“They Have…Changed the Ordinance”

A disciple is a person who learns a discipline from someone who has already mastered it. You can’t do that by simply memorizing facts or understanding concepts. A discipline is a set of habits and skills, and it requires practice.

Self-directed learning is popular, and exploration has its place. But when you’re trying to develop a new set of habits and skills, you would be foolish to try to dictate the terms of your development. You follow the instructions of the person who has already mastered the discipline because you recognize that you cannot teach yourself these skills. You need to pay attention to the one who already has them.

Isaiah laments the sorry state of the world when people refuse to submit to instruction from God: “The earth…is defiled under the inhabitants thereof,” he said, “because they have transgressed the laws, changed the ordinance, broken the everlasting covenant” (Isaiah 24:5). The Hebrew word translated “ordinance” in this passage—choq (חֹק)—refers to something prescribed or dictated, something which sets boundaries or provides instructions.

An ordinance is “a sacred, formal act or ceremony performed by the authority of the priesthood…. With each of these ordinances, we enter into solemn covenants with the Lord.” We not only follow strict instructions to participate in these ordinances, but the associated covenants constrain our subsequent behavior so that we can become more like Jesus Christ.

Alma taught that God gave us ordinances “thereby the people might look forward on the Son of God, it being a type of his order, or it being his order, and this that they might look forward to him for a remission of their sins, that they might enter into the rest of the Lord” (Alma 13:16). How foolish it would be to modify either the instructions for performing an ordinance (the symbol or type of His order) or to adapt the terms of the associated covenant (His order) in order to meet our individual preferences. The purpose of a discipline is not to have things our way but to adapt and progress.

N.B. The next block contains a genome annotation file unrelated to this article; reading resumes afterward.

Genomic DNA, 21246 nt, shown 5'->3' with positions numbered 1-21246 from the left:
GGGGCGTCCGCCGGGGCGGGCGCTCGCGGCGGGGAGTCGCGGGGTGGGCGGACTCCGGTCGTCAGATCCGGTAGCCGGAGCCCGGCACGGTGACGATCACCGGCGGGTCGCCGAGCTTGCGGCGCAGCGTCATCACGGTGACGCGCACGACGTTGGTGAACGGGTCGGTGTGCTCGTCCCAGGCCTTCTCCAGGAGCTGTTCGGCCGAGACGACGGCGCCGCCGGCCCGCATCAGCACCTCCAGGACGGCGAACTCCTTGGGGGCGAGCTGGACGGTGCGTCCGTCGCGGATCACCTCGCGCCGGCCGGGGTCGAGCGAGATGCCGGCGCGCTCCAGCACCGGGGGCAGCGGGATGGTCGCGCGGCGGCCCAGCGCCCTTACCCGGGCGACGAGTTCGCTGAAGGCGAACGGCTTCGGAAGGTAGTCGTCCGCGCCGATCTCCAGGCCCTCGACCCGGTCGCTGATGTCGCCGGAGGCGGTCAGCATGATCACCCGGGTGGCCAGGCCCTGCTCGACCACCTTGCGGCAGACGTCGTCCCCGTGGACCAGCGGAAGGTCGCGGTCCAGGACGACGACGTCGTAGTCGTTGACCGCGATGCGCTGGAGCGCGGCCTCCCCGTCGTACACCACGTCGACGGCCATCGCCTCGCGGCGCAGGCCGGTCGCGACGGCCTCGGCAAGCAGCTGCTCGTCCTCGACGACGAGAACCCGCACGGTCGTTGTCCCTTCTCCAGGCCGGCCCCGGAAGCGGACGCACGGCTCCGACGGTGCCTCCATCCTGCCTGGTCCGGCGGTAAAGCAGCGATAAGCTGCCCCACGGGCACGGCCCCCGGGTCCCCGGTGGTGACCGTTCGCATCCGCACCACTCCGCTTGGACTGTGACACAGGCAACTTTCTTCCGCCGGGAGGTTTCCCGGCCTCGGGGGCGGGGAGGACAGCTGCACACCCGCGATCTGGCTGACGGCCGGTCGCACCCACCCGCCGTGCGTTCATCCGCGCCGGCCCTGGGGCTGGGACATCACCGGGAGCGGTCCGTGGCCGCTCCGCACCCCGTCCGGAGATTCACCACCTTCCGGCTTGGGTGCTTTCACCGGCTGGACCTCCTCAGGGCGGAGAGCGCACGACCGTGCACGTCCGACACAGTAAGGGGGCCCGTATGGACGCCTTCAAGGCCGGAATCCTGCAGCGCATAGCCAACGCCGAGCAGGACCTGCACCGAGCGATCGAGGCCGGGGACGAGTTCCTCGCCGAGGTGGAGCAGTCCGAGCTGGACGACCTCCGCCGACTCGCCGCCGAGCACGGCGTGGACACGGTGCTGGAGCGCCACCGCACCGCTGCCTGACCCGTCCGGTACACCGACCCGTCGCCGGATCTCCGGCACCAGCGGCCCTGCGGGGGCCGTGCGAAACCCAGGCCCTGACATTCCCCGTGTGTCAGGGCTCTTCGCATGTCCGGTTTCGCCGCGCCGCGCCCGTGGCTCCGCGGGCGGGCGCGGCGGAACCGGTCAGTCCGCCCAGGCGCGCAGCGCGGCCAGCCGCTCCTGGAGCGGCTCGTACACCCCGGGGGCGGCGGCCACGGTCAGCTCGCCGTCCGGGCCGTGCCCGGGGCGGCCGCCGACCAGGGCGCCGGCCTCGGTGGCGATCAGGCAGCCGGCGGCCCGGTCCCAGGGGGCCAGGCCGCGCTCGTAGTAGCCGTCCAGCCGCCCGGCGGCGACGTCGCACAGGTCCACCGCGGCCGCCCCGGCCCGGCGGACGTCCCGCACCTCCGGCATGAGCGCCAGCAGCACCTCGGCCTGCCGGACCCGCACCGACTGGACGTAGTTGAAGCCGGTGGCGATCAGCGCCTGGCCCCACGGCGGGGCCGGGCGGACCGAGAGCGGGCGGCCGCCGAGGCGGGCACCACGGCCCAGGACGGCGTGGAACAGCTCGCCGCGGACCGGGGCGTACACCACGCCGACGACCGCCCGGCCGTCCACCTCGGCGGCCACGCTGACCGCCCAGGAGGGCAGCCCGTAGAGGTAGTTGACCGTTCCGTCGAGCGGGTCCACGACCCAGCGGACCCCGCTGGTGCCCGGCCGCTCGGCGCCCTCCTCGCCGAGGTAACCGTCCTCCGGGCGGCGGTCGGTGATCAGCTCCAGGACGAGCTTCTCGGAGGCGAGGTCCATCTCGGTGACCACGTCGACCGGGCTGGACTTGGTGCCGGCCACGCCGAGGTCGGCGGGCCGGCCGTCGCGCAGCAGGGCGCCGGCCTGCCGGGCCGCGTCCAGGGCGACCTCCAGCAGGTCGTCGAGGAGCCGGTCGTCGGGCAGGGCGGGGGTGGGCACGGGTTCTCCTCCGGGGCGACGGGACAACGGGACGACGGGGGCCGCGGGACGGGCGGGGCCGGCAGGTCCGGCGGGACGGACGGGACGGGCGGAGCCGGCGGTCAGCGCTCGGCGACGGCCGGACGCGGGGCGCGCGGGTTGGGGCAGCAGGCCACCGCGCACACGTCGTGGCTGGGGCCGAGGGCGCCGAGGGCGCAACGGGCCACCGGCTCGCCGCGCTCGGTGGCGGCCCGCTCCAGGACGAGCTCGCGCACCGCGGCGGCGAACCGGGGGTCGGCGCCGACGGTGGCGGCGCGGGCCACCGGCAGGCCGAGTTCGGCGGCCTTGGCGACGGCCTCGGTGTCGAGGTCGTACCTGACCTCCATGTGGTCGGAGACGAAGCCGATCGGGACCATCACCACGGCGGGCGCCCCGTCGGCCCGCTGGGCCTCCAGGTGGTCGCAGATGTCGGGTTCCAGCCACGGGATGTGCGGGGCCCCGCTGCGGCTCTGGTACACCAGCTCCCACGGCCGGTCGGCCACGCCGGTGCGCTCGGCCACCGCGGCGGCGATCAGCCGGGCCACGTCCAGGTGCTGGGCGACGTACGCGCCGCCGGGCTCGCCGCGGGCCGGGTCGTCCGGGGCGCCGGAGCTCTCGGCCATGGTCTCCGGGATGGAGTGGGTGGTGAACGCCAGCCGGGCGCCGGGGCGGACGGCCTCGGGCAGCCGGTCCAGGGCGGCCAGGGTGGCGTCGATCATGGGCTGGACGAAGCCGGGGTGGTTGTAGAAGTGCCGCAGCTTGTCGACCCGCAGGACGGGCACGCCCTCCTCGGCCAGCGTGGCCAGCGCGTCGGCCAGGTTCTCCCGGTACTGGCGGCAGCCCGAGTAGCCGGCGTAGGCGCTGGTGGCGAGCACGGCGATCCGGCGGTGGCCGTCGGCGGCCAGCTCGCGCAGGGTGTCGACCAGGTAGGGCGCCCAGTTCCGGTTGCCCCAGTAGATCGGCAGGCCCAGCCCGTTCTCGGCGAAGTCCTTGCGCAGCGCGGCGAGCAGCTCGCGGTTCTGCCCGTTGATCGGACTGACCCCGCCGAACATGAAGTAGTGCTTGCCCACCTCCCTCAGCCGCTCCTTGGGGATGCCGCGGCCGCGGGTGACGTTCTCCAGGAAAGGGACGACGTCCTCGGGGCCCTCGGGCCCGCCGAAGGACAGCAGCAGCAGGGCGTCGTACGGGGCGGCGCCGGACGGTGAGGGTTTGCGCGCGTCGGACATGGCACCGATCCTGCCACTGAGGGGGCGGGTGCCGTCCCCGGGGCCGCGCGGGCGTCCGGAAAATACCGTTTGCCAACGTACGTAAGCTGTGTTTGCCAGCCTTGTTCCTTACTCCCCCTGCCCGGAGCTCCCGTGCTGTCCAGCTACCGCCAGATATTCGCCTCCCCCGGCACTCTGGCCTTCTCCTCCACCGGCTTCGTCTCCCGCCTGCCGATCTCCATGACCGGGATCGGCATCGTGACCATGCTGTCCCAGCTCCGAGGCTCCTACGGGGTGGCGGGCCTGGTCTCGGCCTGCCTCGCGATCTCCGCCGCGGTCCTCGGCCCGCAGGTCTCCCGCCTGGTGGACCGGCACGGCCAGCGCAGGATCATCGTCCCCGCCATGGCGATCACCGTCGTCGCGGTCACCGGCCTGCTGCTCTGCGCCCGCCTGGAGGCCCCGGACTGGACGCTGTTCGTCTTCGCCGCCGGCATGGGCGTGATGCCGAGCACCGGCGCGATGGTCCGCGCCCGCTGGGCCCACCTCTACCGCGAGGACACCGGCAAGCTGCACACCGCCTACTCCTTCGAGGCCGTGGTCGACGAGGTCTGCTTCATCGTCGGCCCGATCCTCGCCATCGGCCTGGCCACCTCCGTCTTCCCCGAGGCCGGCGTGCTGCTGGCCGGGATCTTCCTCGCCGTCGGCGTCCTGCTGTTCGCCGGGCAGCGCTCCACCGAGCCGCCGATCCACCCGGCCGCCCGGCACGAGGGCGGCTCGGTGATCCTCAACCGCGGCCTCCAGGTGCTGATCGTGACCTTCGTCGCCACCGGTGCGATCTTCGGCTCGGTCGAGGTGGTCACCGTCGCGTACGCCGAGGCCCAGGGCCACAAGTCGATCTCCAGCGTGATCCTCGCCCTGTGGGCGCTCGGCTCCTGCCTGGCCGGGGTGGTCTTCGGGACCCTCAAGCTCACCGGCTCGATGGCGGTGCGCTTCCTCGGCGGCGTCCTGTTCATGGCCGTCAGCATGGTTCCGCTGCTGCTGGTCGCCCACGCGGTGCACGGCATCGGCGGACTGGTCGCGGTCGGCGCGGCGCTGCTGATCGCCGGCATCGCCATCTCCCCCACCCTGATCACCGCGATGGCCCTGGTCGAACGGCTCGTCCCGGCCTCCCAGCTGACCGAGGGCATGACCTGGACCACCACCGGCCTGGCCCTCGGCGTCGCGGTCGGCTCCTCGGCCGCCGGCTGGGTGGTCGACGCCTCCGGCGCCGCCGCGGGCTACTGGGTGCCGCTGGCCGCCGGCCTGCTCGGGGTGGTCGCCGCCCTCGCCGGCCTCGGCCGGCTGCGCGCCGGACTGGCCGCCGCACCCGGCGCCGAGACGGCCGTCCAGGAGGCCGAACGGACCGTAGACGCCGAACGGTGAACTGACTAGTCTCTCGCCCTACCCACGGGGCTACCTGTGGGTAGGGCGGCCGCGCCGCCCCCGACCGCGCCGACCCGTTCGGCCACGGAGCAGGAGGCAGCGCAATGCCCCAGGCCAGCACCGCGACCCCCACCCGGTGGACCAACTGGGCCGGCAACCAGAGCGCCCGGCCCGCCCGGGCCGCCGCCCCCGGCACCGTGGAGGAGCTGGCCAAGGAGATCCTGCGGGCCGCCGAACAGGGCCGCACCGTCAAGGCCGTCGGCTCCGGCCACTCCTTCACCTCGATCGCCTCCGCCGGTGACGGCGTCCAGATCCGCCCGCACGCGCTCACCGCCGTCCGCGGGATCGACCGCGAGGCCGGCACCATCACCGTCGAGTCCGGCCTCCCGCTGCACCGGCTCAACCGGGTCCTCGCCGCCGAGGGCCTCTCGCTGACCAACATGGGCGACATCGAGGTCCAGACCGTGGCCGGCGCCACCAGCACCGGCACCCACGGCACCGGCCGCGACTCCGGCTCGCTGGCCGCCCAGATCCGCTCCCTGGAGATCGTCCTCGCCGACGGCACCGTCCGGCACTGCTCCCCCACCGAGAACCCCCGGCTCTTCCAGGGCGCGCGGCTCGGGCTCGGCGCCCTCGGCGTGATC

In 1831, Joseph Smith received a revelation intended as a preface to a book of collected revelations. God explained that difficult days were ahead because the people “have strayed from mine ordinances, and have broken mine everlasting covenant.” Then, He identified the individualism which resulted in this departure from discipleship: “They seek not the Lord to establish his righteousness, but every man walketh in his own way, and after the image of his own god” (Doctrine and Covenants 1:15-16).

About a year ago, Elder David A. Bednar explained to full-time missionaries for The Church of Jesus Christ of Latter-day Saints the difference between self-directed spirituality and following the Savior:

Sometimes you’ll hear a person say, “Well, I was very sick and I made a covenant with God that if God would heal me then I’d do these things.” I’m sure that was a sincere pledge, I’m sure it was a valid commitment, but it’s not a covenant. We don’t set the conditions of a covenant, God does.

Missionary Devotionals 2021: Elder David A. Bednar and Sister Susan Bednar, 26 August 2021

Today, I will remember that I am a disciple of Jesus Christ (3 Nephi 5:13), not a self-directed learner. I will strive to conform my behavior to instructions God has given me through prophets. I will be grateful for ordinances and covenants which organize my worship and behavior according to patterns set by the Savior.

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